Market Eye: Staying Classy in San DiegoNew owners mean hotter competition in sunny Southern Cal 4/02/2012 12:01:00 AM Eastern
With a rich batch of local news outlets—network affiliates,
independents, Spanish-language stations—
San Diego has long been one of the more competitive
TV news markets in the nation. Add to the mix a
couple of new owners vowing major commitments to
their stations, and the contest is getting even tighter.
Comcast grabbed KNSD last year, and
Scripps took over KGTV last fall. Managers at
those stations are excited about the new parents.
“It’s nice to be owned by a broadcaster,”
says Jeff Block, KGTV vice president and general
manager. “It’s great to have Scripps’ resources—
not just financial, but their expertise
in other markets too.”
KNSD is getting what Richard Kelley, president
and general manager, calls “a very fair and
very substantial investment” from corporate.
“We’ll be shoring up our news operation and
be better on the street,” he says.
KNSD won mornings and was runner up
in early evenings in February, but CBS affiliate
KFMB rules. The station won primetime,
early evening and late news—the latter with
a 3.9 household rating/10 share at 11, ahead
of ABC affiliate KGTV’s 2.8/7. Pat Nevin took
over KFMB in August and ushered in changes
immediately. KFMB added 4:30 a.m. news,
Live! With Kelly at 9 and Anderson at 4.
“We’d been a consistent station for a long
time,” Nevin says. “But a number of time periods
changed for fall.”
Nevin attributes the success to local ownership
(despite the name, Midwest Television is
based in San Diego) and affiliation consistency
(KFMB has been a CBS outlet since signing
on). Midwest owns one TV station, but several
radio outlets; Nevin also oversees a local JACK
FM and an AM news talk outlet.
Despite housing woes, San Diego has long
outperformed its market rank when it comes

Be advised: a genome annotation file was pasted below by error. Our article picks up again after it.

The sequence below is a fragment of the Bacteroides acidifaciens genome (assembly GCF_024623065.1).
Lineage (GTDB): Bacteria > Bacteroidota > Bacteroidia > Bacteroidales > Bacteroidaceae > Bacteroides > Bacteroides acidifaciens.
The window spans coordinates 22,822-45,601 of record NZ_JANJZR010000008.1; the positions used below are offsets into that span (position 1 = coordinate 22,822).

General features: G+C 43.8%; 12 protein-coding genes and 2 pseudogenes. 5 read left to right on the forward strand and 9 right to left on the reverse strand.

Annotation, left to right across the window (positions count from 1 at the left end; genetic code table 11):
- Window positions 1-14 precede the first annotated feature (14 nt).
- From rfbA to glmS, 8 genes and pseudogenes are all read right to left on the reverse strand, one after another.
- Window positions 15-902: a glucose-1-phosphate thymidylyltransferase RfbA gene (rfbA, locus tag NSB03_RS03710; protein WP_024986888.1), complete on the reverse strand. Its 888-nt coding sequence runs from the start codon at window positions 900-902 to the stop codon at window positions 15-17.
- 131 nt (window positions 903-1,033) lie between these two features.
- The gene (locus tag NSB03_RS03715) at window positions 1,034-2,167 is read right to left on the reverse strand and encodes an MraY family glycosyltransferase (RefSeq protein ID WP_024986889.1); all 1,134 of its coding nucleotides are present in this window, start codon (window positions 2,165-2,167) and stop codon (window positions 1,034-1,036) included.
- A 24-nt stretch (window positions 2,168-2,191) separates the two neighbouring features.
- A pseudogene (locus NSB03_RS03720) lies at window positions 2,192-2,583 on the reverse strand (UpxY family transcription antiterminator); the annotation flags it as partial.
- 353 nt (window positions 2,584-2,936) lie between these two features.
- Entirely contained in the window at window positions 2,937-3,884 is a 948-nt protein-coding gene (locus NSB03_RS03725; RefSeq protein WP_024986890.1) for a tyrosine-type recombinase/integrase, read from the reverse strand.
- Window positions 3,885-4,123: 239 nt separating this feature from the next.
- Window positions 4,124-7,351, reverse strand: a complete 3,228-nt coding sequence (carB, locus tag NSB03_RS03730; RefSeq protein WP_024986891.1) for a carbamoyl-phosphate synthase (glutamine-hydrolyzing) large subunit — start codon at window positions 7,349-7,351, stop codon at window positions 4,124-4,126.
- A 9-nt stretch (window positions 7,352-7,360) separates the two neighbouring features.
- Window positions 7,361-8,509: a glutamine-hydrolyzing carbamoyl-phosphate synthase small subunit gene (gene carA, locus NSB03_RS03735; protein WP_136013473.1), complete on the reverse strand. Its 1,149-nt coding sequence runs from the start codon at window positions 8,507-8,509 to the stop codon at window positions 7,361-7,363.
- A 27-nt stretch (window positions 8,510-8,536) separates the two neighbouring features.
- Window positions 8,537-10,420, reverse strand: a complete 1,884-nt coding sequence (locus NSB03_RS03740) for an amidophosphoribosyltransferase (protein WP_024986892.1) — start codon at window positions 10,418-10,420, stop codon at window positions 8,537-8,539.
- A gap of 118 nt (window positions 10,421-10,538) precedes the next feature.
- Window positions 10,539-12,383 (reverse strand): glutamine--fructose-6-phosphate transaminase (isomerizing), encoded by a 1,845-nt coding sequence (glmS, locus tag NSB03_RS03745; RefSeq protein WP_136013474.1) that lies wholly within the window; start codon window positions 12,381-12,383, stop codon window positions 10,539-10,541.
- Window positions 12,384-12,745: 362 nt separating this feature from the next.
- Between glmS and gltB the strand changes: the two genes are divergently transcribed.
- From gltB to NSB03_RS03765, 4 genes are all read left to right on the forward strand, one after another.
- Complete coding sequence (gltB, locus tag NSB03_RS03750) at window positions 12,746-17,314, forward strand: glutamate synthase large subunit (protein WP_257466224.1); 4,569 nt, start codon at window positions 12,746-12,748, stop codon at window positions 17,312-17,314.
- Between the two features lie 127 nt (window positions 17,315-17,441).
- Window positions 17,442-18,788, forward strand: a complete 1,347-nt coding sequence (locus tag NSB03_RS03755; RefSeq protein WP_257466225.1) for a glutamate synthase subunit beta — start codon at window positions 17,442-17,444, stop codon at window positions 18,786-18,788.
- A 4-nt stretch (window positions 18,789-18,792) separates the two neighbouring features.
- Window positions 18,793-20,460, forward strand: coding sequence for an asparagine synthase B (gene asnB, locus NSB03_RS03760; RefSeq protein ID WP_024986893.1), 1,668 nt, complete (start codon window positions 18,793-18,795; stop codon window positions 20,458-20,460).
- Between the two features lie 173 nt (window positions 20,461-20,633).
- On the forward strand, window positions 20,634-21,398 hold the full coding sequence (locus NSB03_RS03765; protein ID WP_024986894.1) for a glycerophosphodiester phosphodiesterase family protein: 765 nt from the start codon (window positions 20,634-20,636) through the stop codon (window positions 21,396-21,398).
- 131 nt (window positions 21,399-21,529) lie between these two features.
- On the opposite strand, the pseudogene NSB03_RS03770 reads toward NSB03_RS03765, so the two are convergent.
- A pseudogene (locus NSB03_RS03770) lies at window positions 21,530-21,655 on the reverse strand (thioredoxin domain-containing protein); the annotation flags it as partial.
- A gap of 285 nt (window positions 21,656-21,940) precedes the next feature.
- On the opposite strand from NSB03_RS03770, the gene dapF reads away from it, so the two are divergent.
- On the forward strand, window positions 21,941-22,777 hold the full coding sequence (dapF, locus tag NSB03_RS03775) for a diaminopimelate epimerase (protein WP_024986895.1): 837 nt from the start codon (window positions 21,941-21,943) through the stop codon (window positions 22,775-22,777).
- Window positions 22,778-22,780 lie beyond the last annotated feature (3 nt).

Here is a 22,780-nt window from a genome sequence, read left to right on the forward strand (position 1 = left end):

to revenue; Nielsen’s No. 28 DMA, it is No. 20
in terms of revenue, according to BIA/Kelsey.
The violence in Mexico has sparked an influx
of new residents. The Spanish-language offerings
include Televisora DeCalimex’s XEWT and
Entravision’s XHAS-KTCD-KBNT group.
The local economy is picking up, with robust
automotive advertising brightening the
picture for stations. “The market seems to be
moving in the right direction,” says Ray Schonbak,
vice president and general manager at
KSWB. “I feel positive about where it’s going.”
Tribune owns KSWB, a Fox affiliate that does
eight-and-a-half hours of news a day. Texas Television
has independent KUSI, Televisora Alco
owns MyNetworkTV affiliate XDTV, and CW
affiliate XETV is part of Grupo Televisa. Three
English-language stations offer 10 p.m. news,
with KUSI winning in February. KUSI also airs
a monster five-hour Good Morning San Diego.
Cox is the main subscription-TV operator,
followed by Time Warner Cable.
All are doing what they can to get ahead.
KGTV should improve its early-evening performance
with Katie at 4 p.m. next fall. KNSD
now does its own weather in early evenings,
after sister KNBC Los Angeles provided it the
last few years, and has beat reporters dedicated
to the military and the Hispanic community. It may be some time before the
resource infusion spells significantly higher
ratings, but Greg Dawson, vice president of
news, says KNSD’s content is stronger. “The
amount of good journalism and enterprise reporting
has increased dramatically,” he says.
That’s what it takes to stand out in San Diego,
says Mike McKinnon, KUSI owner: “In
this market, you don’t take long weekends.”